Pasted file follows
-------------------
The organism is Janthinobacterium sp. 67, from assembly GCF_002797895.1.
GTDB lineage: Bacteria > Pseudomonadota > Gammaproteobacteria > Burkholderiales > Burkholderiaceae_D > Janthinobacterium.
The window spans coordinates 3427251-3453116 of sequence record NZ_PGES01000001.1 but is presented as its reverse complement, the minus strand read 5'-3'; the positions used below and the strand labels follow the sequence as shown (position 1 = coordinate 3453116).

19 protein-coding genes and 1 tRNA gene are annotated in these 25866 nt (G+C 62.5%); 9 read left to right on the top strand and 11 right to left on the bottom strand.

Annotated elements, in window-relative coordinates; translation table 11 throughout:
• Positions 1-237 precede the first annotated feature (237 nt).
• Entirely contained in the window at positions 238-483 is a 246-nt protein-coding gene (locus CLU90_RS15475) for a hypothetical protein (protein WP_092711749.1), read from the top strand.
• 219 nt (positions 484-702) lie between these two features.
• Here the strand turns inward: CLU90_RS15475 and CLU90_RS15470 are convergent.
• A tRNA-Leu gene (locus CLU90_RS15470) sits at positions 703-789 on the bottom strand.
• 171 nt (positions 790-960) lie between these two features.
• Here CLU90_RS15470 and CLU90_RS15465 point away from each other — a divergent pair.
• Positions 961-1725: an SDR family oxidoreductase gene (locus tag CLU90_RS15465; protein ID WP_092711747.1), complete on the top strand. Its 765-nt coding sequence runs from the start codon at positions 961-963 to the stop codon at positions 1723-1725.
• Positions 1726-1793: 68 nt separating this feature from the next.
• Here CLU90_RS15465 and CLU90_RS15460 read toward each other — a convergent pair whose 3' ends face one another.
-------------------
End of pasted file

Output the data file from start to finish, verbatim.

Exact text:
The organism is Janthinobacterium sp. 67, from assembly GCF_002797895.1.
GTDB lineage: Bacteria > Pseudomonadota > Gammaproteobacteria > Burkholderiales > Burkholderiaceae_D > Janthinobacterium.
The window spans coordinates 3427251-3453116 of sequence record NZ_PGES01000001.1 but is presented as its reverse complement, the minus strand read 5'-3'; the positions used below and the strand labels follow the sequence as shown (position 1 = coordinate 3453116).

19 protein-coding genes and 1 tRNA gene are annotated in these 25866 nt (G+C 62.5%); 9 read left to right on the top strand and 11 right to left on the bottom strand.

Annotated elements, in window-relative coordinates; translation table 11 throughout:
• Positions 1-237 precede the first annotated feature (237 nt).
• Entirely contained in the window at positions 238-483 is a 246-nt protein-coding gene (locus CLU90_RS15475) for a hypothetical protein (protein WP_092711749.1), read from the top strand.
• 219 nt (positions 484-702) lie between these two features.
• Here the strand turns inward: CLU90_RS15475 and CLU90_RS15470 are convergent.
• A tRNA-Leu gene (locus CLU90_RS15470) sits at positions 703-789 on the bottom strand.
• 171 nt (positions 790-960) lie between these two features.
• Here CLU90_RS15470 and CLU90_RS15465 point away from each other — a divergent pair.
• Positions 961-1725: an SDR family oxidoreductase gene (locus tag CLU90_RS15465; protein ID WP_092711747.1), complete on the top strand. Its 765-nt coding sequence runs from the start codon at positions 961-963 to the stop codon at positions 1723-1725.
• Positions 1726-1793: 68 nt separating this feature from the next.
• Here CLU90_RS15465 and CLU90_RS15460 read toward each other — a convergent pair whose 3' ends face one another.